On The Range With Ballistic:
The Big Curve – Bullet Trajectory, Precision Shooting and Ballistic
According to the online version of the Merriam-Webster Dictionary, “trajectory” is defined as, “the curve that a body (such as a planet or comet in its orbit or a rocket) describes in space.”
Essentially, once it leaves the muzzle of your barrel, your bullet starts on a curved path we call trajectory. Many factors influence that trajectory including the shape and design of the bullet, the bullet’s velocity, and atmospheric conditions. And, of course, the big factor, gravity, which exerts a steady downward pull on the bullet.
So, can you the shooter affect your bullet’s trajectory? Not once you pull the trigger. The best you could have done-and should have done–is to account for and determine that trajectory before the shot was taken.
The easiest way to accomplish this? Use Ballistic and make sure you fill in all the fields on your Ballistic profile for each round you are shooting.
Your bullet’s velocity-at the muzzle-is a critical factor in determining trajectory, and this number is among your more important inputs for your Ballistic profile of your rounds. Knowing a round’s muzzle velocity requires the use of a quality chronograph; a ten-round average of chronographed rounds is sufficient.
Enter your bullet weight in the Ballistic profile and the ballistic coefficient of that bullet, too. The ballistic coefficient is the numeric representation of a projectile’s ability to cut through the air.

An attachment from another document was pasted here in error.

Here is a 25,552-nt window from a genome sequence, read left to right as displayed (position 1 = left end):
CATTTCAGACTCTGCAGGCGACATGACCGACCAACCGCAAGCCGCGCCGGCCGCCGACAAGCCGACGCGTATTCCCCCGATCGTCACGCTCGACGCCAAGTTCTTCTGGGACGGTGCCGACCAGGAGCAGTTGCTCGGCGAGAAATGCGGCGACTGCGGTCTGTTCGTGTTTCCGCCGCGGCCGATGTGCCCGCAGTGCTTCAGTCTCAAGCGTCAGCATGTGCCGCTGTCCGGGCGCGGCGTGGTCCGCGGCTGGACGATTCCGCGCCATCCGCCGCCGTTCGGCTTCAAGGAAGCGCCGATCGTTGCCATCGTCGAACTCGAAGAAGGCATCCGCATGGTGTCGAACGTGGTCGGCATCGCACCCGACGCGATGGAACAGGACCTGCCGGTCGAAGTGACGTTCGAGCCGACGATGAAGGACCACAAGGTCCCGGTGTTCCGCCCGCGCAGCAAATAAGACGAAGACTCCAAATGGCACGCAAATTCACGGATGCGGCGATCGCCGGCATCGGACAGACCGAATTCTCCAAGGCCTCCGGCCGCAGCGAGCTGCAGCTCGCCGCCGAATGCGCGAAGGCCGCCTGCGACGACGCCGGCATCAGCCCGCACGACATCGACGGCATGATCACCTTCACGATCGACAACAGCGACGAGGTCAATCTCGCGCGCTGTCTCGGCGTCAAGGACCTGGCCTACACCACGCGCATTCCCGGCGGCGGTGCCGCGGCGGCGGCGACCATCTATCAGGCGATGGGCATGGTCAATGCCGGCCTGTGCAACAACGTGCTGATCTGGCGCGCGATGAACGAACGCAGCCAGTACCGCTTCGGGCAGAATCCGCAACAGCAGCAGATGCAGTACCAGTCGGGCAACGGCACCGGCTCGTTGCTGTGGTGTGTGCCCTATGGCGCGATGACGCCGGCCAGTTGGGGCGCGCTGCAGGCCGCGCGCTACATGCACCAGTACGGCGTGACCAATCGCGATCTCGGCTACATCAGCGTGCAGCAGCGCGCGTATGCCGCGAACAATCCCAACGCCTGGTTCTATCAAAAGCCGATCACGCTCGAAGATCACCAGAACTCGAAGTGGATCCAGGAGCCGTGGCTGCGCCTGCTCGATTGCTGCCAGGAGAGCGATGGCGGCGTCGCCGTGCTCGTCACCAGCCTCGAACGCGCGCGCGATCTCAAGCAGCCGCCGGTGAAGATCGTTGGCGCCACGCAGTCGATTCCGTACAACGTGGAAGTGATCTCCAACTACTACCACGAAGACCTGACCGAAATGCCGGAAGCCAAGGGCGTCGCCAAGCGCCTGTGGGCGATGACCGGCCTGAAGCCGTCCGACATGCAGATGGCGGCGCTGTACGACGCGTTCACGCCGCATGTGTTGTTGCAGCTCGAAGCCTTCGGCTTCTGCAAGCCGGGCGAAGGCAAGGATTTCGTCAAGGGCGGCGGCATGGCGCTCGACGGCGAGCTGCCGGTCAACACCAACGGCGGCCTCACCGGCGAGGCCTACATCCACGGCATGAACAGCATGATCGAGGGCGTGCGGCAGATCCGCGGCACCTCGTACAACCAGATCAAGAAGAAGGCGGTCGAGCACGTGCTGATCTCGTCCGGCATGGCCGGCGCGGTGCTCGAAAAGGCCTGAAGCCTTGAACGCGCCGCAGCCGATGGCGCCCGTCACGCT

Speaking of air, the denser the air, the more air resistance a bullet will face. This resistance slows the bullet, increasing flight time and giving gravity more of an opportunity to work on the bullet.
Air temperature, altitude and barometric pressure all affect air density, and these atmospheric conditions are important inputs for your Ballistic profile. Don’t forget to adjust these atmospheric inputs as weather conditions change.
Once you have entered all your inputs, Ballistic not only figures your bullet’s trajectory and lists the bullet’s drop at various points on the trajectory curve. Ballistic can also create and let you view different charts to display the energy, velocity, and drop for your current projectile.
Ballistic can even make up trajectory charts based on the altitude or the shooting angle and will let you compare up to eight projectiles together on the same screen.
Don’t let trajectory get you down–and take you off target! Before you squeeze that trigger, get to know your “curve” with Ballistic and make every shot count.